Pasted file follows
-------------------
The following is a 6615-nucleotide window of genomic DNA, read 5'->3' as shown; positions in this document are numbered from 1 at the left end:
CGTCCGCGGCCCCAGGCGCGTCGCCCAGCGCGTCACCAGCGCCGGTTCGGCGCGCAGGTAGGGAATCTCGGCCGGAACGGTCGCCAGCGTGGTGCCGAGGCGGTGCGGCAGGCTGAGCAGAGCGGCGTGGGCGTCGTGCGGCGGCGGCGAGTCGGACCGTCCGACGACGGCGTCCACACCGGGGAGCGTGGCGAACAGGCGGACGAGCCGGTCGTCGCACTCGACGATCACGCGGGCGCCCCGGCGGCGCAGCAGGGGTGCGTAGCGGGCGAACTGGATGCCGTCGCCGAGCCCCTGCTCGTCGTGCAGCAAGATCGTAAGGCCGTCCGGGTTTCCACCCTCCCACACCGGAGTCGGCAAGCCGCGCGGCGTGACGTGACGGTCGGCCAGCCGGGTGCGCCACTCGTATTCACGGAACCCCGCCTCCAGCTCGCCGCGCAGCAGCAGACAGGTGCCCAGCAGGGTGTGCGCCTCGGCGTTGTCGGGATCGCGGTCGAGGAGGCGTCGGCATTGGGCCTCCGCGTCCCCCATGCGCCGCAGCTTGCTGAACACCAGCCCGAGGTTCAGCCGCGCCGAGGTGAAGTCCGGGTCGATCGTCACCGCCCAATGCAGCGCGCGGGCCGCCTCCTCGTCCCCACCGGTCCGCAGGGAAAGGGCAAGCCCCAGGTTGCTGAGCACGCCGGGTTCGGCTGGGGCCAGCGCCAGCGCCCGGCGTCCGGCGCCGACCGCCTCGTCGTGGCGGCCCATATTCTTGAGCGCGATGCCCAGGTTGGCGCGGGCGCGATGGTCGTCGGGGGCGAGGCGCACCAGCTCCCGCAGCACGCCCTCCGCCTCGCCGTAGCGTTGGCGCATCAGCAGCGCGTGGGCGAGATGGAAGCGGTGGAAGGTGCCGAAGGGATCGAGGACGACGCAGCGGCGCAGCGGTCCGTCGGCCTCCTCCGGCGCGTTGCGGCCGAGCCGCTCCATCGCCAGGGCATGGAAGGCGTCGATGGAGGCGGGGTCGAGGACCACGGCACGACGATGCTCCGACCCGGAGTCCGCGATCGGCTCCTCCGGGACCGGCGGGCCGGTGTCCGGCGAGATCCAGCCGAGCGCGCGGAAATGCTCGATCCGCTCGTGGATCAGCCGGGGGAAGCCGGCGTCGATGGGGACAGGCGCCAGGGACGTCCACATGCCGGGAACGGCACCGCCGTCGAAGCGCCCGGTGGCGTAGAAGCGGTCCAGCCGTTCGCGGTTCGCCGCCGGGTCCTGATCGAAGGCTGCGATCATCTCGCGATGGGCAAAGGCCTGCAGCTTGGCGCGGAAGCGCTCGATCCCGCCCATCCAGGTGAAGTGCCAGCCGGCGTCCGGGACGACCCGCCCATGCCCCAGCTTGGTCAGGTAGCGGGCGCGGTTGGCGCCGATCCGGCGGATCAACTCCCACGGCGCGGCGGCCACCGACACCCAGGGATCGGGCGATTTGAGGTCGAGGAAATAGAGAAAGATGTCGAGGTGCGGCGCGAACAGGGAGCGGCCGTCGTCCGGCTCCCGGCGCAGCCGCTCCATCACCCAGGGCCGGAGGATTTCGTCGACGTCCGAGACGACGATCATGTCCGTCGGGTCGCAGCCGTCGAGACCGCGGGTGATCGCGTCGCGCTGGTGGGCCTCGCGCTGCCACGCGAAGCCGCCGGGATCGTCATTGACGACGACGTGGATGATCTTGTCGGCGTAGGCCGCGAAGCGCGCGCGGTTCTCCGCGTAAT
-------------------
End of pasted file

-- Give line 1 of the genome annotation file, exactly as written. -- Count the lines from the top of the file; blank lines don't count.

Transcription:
The following is a 6615-nucleotide window of genomic DNA, read 5'->3' as shown; positions in this document are numbered from 1 at the left end: